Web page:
Luna Dolezal News

Imagining Technologies for Disability Futures

6 November 2020

Luna Dolezal is a Co-Investigator on the Wellcome Trust Collaborative Award project ‘Imagining Technologies for Disability Futures’ which is launching their new website this week: https://itdfproject.org

The project is the first to combine expertise in arts and humanities, design, robotics and users of assistive technologies to increase understanding of how disability and embodiment are currently represented and used, and the ways in which technology can enhance lives in the future. It brings together researchers in Literary and Cultural Studies and Mechanical Engineering at the University of Leeds, Philosophy at the University of Exeter, Disability Design at the University of Dundee, and Robotics at the University of Sheffield. It aims to develop new work not only in these disciplines, but also in the broad interdisciplinary area of Critical Medical Humanities.

You can also follow the project on Twitter: https://twitter.com/itdfproject

UPDATE (01/12/2020): A funded PhD opportunity is now available with this project! Go to our opportunities page to find out more.



Luna Dolezal News

Shame and Medicine

2 October 2020

The Shame and Medicine project has officially started, and is launching a new website! (See: https://shameandmedicine.org)

Shame and Medicine is an interdisciplinary research project funded by a Wellcome Trust Collaborative Award. The project is led by Luna Dolezal (Exeter) and Matthew Gibson (Birmingham) and based at the Wellcome Centre for Cultures and Environments of Health and the University of Birmingham, with a collaboration with a clinical partner at Children’s Health, Ireland, in Dublin. The overall aim of the project is to research the role of shame in various aspects of health and medicine, including clinical practice, patient experience and medical student education. Shame and Medicine is engaging a team of researchers in social sciences, cultural studies, medicine and philosophy to investigate the philosophy and cultural representation of shame in medicine, while also doing empirical studies looking at shame experiences in current healthcare practices and professional culture, particularly exploring how race, ethnicity, class and gender impact on the experience of shame. The Shame and Medicine project will provide evidence that will improve the quality of health services and enrich our understanding of the experience of shame as it relates to health, professional practice and education.

Visit the new website to read more about the project, to find out about upcoming events, to see project publications, to sign up for the newsletter and to see the latest blog posts: https://shameandmedicine.org

You can also follow the project on Twitter: https://twitter.com/shame_medicine and Facebook: https://www.facebook.com/shameandmedicine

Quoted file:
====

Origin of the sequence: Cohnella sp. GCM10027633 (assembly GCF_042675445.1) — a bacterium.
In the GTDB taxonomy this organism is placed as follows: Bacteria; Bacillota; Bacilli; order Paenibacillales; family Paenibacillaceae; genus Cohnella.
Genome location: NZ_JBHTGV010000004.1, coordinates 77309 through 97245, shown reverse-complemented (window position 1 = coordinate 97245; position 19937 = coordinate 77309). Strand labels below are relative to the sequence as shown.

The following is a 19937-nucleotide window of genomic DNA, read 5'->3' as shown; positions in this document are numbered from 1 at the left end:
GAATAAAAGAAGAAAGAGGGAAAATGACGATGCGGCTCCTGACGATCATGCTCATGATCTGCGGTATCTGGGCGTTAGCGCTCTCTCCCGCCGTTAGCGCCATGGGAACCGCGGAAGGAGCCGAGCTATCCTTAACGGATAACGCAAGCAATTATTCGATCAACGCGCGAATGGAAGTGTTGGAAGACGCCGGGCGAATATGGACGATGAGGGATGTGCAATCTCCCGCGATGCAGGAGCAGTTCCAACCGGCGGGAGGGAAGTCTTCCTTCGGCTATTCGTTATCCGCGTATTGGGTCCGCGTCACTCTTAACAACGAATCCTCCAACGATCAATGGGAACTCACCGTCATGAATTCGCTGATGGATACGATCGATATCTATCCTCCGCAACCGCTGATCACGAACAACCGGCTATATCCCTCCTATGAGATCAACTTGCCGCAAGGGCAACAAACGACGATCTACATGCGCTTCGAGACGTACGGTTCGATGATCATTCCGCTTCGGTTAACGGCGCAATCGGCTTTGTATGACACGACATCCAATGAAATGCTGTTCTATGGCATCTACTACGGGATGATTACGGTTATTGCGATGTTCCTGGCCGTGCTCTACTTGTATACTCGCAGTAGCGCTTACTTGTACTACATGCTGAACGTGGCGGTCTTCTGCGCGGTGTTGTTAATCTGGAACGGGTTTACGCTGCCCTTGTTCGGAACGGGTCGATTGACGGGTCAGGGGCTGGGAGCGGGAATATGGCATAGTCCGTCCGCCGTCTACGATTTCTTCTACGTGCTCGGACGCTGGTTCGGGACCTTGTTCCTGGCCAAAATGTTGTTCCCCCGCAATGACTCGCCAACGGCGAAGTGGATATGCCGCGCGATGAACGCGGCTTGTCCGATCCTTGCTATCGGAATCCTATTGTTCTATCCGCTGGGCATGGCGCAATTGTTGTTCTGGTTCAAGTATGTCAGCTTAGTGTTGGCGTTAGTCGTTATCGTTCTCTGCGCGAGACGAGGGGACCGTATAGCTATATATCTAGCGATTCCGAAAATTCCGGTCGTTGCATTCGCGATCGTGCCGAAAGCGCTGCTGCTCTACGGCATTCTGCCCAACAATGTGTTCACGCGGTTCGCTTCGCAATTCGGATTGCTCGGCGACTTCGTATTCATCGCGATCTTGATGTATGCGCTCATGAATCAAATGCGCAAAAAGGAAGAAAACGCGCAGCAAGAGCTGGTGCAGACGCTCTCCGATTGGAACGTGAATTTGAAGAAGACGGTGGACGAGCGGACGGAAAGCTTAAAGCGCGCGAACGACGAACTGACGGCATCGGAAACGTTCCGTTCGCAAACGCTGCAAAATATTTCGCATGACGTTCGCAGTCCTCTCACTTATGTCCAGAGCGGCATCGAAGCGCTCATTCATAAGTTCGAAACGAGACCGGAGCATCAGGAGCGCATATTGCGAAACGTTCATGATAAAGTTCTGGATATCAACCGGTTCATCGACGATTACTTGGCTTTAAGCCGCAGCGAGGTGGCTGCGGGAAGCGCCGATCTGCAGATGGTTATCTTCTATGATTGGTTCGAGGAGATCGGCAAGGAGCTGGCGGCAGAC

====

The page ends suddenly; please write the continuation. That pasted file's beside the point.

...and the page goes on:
If you are interested in taking part in the research, as a patient or doctor, you can sign up here: https://samp.uk



Luna Dolezal News

Centre-sponsored conference is held fully online for the first time

21 September 2020

WCCEH were pleased to co-sponsor the British Society of Phenomenology’s 2020 conference, which, due to the pandemic, was held entirely online for the first time. Despite this, the engagement and participation was incredible from the 150 attendees, especially in the Q&A sessions.

The BSP’s conference was co-hosted by the Centre’s Luna Dolezal and Jessie Stanier, who produced a number of welcome videos to create a friendly online atmosphere in the run up to the conference. They also proposed the theme of the conference, which was ‘Engaged Phenomenology’.

‘Engaged Phenomenology’ seeks to complement the approaches of applied and critical phenomenology by investigating embodied lived experience through a plurality of voices, encouraging dialogue between phenomenology, as a philosophical approach, and other disciplines, in addition to practitioners and individuals outside the academy. [From the BSP website]

Keynote speeches were given by Sophie Loidolt, Mariana Ortega and Dan Zahavi, along with nearly sixty pre-recorded presentations with accompanying live Q&A chat rooms. Luna chaired the whole conference, whilst Jessie co-presented alongside fellow Centre members Veronica Heney and Nicole Miglio, a PhD student the Centre had the pleasure of hosting last year.

The BSP were so keen on the theme that it has formed the basis of their essay prize this year!

Congratulations to Luna, Jessie, Veronica and Nicole!

 



Luna Dolezal News

The Department of Ultimology

7 October 2019

The Department of Ultimology

Ultimology is the study of endings, and the essay ranges across multiple disciplines; history of art, communications technologies, linguistics, the climate emergency, the history of disease and personal stories.

Centre academics Dora Vargha and Luna Dolezal contributed to this RTE radio essay written by Fiona Hallinan and Kate Strain.

 



Terms, Privacy & Cookies Copyright © 2020